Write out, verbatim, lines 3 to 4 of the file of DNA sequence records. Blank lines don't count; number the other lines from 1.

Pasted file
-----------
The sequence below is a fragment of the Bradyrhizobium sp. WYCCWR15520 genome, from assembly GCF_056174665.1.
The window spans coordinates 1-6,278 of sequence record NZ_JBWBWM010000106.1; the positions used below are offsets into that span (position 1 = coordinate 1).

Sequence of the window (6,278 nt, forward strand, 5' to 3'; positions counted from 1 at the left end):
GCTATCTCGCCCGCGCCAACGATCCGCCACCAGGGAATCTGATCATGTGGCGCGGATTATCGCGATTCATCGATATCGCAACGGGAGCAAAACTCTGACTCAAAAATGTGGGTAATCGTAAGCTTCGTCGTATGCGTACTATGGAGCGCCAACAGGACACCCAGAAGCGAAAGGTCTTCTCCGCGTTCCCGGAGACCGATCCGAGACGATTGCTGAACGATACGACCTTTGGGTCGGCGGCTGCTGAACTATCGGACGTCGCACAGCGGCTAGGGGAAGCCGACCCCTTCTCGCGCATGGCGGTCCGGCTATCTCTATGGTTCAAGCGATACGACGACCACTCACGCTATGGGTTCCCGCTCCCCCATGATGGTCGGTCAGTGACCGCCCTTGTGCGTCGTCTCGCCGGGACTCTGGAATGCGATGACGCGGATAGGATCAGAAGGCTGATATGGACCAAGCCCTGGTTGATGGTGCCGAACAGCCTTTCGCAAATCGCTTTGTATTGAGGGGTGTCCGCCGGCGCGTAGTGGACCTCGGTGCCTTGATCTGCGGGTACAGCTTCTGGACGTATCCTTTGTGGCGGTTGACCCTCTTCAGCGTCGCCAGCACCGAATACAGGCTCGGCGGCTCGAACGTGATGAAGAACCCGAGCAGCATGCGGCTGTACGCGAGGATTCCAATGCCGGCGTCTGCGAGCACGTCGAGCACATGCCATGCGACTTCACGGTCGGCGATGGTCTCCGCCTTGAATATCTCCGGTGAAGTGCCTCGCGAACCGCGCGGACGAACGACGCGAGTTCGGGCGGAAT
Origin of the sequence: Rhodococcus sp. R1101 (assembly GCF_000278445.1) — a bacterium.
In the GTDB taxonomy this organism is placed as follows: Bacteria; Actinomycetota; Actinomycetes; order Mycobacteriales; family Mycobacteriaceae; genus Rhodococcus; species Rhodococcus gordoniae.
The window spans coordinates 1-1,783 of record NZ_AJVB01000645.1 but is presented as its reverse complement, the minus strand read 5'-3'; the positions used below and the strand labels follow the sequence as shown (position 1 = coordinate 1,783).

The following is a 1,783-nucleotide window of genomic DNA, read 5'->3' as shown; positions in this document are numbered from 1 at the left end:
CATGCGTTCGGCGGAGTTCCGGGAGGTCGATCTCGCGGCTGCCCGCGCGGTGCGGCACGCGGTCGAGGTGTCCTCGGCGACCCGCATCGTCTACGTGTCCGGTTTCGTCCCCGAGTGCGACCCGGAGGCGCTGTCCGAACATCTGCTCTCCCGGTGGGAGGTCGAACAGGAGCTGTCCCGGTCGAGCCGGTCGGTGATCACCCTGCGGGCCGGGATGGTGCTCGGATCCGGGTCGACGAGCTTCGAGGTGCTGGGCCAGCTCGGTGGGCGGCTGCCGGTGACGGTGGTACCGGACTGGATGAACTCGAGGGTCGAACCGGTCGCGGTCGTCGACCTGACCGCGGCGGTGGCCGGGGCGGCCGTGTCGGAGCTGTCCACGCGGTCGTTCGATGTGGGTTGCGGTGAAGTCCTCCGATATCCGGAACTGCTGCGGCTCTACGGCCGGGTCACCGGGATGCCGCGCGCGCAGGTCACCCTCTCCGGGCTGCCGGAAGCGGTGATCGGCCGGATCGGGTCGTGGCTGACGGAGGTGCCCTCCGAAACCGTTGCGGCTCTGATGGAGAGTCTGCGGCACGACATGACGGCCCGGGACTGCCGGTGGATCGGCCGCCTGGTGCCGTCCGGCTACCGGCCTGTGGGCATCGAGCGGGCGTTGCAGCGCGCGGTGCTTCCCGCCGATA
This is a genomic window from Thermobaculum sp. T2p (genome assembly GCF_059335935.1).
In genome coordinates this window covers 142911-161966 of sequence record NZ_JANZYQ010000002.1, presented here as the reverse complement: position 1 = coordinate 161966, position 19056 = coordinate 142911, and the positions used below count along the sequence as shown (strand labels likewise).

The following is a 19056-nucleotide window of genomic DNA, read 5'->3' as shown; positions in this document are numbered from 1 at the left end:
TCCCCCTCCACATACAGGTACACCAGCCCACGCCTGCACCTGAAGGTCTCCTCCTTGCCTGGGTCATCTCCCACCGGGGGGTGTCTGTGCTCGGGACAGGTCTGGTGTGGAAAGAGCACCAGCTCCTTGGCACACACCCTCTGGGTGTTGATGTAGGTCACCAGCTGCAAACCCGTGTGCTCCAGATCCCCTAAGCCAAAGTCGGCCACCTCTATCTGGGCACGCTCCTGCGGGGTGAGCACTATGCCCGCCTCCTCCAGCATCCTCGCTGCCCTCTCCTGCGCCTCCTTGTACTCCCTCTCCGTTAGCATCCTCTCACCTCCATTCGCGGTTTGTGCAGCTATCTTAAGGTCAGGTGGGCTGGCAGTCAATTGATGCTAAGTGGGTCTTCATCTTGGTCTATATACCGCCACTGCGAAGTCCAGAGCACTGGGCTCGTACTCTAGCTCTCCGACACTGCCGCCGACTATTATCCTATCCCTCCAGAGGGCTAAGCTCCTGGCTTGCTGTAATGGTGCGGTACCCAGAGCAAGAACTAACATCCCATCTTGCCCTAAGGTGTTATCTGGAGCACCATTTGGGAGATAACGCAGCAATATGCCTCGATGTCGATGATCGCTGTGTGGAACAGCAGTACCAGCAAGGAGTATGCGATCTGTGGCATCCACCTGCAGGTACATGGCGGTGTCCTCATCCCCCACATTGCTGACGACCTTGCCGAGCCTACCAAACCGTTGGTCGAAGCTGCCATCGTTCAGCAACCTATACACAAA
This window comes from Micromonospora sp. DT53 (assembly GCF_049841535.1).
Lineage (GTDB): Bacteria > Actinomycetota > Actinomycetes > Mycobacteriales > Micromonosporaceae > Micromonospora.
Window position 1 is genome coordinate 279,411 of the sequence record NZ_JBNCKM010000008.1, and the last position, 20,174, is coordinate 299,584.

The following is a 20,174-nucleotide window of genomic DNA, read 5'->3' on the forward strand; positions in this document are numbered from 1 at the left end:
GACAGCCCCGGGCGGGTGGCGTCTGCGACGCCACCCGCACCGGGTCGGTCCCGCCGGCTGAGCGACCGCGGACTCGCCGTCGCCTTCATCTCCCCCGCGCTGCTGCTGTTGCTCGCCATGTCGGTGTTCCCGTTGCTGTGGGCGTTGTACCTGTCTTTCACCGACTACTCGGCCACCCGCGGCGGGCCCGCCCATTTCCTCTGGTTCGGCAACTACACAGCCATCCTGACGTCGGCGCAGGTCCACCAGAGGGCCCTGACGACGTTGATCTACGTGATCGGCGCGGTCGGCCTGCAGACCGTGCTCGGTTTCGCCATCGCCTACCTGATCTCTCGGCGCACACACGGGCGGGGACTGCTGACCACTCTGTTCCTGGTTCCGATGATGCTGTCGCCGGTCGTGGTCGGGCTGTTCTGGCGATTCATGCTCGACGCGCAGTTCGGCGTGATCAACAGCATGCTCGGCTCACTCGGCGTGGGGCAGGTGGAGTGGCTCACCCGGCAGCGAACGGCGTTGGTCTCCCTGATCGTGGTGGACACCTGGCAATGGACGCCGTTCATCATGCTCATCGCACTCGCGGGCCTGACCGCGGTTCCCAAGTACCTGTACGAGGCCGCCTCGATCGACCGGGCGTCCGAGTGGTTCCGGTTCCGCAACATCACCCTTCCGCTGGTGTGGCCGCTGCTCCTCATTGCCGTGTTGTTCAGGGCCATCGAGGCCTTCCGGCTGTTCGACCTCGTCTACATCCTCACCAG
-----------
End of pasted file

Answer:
Sequence of the window (6,278 nt, forward strand, 5' to 3'; positions counted from 1 at the left end):
GCTATCTCGCCCGCGCCAACGATCCGCCACCAGGGAATCTGATCATGTGGCGCGGATTATCGCGATTCATCGATATCGCAACGGGAGCAAAACTCTGACTCAAAAATGTGGGTAATCGTAAGCTTCGTCGTATGCGTACTATGGAGCGCCAACAGGACACCCAGAAGCGAAAGGTCTTCTCCGCGTTCCCGGAGACCGATCCGAGACGATTGCTGAACGATACGACCTTTGGGTCGGCGGCTGCTGAACTATCGGACGTCGCACAGCGGCTAGGGGAAGCCGACCCCTTCTCGCGCATGGCGGTCCGGCTATCTCTATGGTTCAAGCGATACGACGACCACTCACGCTATGGGTTCCCGCTCCCCCATGATGGTCGGTCAGTGACCGCCCTTGTGCGTCGTCTCGCCGGGACTCTGGAATGCGATGACGCGGATAGGATCAGAAGGCTGATATGGACCAAGCCCTGGTTGATGGTGCCGAACAGCCTTTCGCAAATCGCTTTGTATTGAGGGGTGTCCGCCGGCGCGTAGTGGACCTCGGTGCCTTGATCTGCGGGTACAGCTTCTGGACGTATCCTTTGTGGCGGTTGACCCTCTTCAGCGTCGCCAGCACCGAATACAGGCTCGGCGGCTCGAACGTGATGAAGAACCCGAGCAGCATGCGGCTGTACGCGAGGATTCCAATGCCGGCGTCTGCGAGCACGTCGAGCACATGCCATGCGACTTCACGGTCGGCGATGGTCTCCGCCTTGAATATCTCCGGTGAAGTGCCTCGCGAACCGCGCGGACGAACGACGCGAGTTCGGGCGGAAT